Dr. Jaime Friedman: Yeah, absolutely. I mean, that's one of the things that we see with any kind of tragedy, I guess, or disaster or whatever it is. I mean, pandemic is sort of the first in our lifetime, but we've had a lot of other natural disasters and things happen. And I think just community coming together is one of the things that is always nice to see.


I mean, I'm seeing it on our local groups next door or our neighborhood Facebook page, I can babysit. I can get groceries if anybody needs anything. 
And it keeps popping up. And it's just very heartwarming to see that everybody's kind of in agreement and on the same page. 

And at the same time, even in circles where maybe there's not always this major belief in science, all of a sudden, it's taking that turn. We got to pay attention to the experts. We got to do this, everybody. We're all on the same page. We're all in this together, that kind of mentality. And it's like, wow, everybody's kind of waking up to we got to listen to the experts. 

Dr. Mike Patrick: Yeah, I mean, literally, a vaccine may save us. We really need a vaccine right now. 

Dr. Jaime Friedman: Yeah, basically.

Dr. Mike Patrick: And hopefully, folks are working on that part. I’m sure they are. In fact, I hear they are. 


Dr. Jaime Friedman: I heard in the news yesterday, or was it the year before? They interviewed a woman in Washington who had her first test coronavirus vaccine and they were asking how she was feeling. And I was just getting like so, she'll talk like here's this woman who is basically saving mankind. 

Dr. Mike Patrick: Absolutely, absolutely. Well, it's also reassuring to know that folks as far away from each other as Ohio and San Diego are having the same sort of experience in our community. There is some reassurance that we all are going through this together. 

Dr. Jaime Friedman: Absolutely.

Dr. Mike Patrick: Really appreciate you stopping by. I'm going to have links to all of your social media sites so that folks can follow you. 

Dr. Jaime Friedman: Oh, thank you. 

Dr. Mike Patrick: So, I know you have been busy supporting folks and lending a voice to this whole pandemic. So, on Twitter, Facebook, Instagram, Dr. Jaime Friedman. And again, I'll put links in the show notes for this episode, 456, over at so folks can find that easily. 


Also, I'll put a link to that, and the Children's Primary Care Medical Group in San Diego, we'll put a link to your practice page site as well. 

So, Dr. Jaime Friedman from San Diego, California, thank you so much for stopping by. 

Dr. Jaime Friedman: Thank you so much for having me and best of luck to you, guys. 


Dr. Mike Patrick:  We are back with just enough time to say thanks once again to all of you for taking time out  of your day and making PediaCast a part of it. Really do appreciate that.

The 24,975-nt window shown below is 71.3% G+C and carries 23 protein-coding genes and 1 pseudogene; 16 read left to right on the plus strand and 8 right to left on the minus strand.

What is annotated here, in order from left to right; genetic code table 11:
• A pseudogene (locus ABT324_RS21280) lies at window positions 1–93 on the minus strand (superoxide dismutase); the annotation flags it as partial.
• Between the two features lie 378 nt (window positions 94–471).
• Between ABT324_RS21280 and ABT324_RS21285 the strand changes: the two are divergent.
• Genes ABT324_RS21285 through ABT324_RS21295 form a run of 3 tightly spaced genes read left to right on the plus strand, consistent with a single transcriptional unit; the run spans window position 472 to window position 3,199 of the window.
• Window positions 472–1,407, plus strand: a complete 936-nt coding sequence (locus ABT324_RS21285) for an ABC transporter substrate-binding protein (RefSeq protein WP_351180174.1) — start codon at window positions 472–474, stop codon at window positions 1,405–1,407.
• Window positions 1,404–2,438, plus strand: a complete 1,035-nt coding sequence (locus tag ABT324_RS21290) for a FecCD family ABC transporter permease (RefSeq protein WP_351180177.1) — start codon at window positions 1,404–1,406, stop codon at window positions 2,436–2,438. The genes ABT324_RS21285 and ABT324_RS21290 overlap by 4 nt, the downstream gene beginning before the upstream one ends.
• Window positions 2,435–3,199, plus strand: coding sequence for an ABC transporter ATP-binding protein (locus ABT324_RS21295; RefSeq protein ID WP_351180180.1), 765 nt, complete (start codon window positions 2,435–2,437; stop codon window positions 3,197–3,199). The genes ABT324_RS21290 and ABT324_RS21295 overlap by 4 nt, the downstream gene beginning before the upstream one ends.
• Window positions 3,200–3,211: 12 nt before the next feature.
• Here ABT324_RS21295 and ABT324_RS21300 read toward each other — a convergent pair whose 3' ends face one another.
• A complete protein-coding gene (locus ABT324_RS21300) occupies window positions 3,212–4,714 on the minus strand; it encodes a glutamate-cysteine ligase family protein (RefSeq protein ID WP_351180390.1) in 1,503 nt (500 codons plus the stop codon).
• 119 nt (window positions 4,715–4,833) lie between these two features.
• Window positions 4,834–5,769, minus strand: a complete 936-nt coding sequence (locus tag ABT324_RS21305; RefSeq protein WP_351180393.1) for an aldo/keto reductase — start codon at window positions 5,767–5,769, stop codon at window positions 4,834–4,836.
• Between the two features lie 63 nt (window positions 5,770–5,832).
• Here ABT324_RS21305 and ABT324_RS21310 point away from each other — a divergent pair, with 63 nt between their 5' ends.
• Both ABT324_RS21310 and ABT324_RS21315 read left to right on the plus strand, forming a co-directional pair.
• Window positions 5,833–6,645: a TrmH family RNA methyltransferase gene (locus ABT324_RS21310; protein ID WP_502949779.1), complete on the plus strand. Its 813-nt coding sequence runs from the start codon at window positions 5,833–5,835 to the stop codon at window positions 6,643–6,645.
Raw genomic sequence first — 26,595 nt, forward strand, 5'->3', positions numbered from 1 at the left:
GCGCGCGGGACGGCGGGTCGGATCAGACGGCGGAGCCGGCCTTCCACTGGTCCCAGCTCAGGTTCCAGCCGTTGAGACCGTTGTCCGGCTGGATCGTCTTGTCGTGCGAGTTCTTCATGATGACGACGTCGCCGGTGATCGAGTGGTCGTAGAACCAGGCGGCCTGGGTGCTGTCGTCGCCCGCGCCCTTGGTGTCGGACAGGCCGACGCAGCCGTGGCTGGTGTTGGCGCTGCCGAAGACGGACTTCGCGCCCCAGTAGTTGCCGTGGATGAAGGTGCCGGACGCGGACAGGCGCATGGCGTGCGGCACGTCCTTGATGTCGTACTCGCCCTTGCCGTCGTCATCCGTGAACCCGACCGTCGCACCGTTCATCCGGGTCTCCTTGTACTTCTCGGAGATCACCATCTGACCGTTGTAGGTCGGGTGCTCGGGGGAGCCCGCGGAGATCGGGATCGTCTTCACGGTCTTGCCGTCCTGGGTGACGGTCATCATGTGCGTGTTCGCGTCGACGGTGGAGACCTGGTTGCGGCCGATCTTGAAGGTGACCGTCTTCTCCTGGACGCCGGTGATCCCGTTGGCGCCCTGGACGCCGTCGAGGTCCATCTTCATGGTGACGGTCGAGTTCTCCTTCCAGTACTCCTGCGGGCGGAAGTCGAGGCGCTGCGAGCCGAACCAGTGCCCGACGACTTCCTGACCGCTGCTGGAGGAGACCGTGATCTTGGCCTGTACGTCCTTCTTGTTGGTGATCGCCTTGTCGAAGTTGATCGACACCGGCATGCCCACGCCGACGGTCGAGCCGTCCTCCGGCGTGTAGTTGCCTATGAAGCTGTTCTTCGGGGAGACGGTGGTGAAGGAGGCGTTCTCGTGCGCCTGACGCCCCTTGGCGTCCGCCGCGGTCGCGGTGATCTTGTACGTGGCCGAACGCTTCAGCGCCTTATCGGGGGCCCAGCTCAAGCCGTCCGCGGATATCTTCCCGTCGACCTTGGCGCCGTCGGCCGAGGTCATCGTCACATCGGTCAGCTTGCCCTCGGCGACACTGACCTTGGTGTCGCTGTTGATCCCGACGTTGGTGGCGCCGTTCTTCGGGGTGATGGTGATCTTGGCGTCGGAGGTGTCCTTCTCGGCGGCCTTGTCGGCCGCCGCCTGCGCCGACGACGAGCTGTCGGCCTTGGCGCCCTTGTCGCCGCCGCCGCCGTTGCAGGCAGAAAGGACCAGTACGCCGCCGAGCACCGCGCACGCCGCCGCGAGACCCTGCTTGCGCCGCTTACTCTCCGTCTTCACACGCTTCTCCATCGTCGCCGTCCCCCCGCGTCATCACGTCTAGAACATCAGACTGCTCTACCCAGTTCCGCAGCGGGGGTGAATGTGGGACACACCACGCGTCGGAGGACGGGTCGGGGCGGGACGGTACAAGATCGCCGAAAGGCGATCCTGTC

Also, thanks to our guest this week, Dr. Jaime Friedman with the Children's Primary Care Medical Group in San Diego, California, 

Don't forget we have tons of resources for you in the show notes for this episode, 456, over at So please do check that out. Lots of information, great stuff to share with others that you love, your family and your social media channels. Please do check out the collection that we've assembled for you. 

Again, I don't when I'll be back. We will try to get podcasts out as much as possible but please do have patience because my priority are the little patients. And so, when I'm needed, I'm going to go and there will be extra shifts and extra time and less time for podcasting. But you guys are important to me as well and I'll try to be here as often as I'm able. 

Don't forget, you can find PediaCast in all sorts of places. We are in the Apple Podcasts app, Google Podcast, iHeart Radio, Spotify, SoundCloud and most mobile podcast app for iOS and Android.

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 And, of course, we love connecting with you on social media. You'll find us on Facebook, Twitter, LinkedIn and Instagram. Simply search for PediaCast. And really, it's important to connect there. We can support each other in those social media channels. And I will be sharing things on a daily, sometimes hourly basis. 

Well, the podcast is a once-a-week thing because there's just so much involved in producing it. But it's much easier to communicate quickly through social media. And I am there and checking, so please do connect up with us. Again, just search for PediaCast, Facebook, Twitter, LinkedIn and Instagram.

All right, so hopefully, I'll be back next week. Two weeks, if not. We'll see, we'll see where this pans out. And in the meantime, please know that my thoughts and prayers are with all of you across this entire audience. We're all in this together. 


And until next time, this is Dr. Mike saying stay safe, stay healthy, stay home -- as much as you're able, please stay home -- and stay involved with your kids. So long, everybody.


Announcer 2: This program is a production of Nationwide Children's. Thanks for listening. We'll see you next time on PediaCast.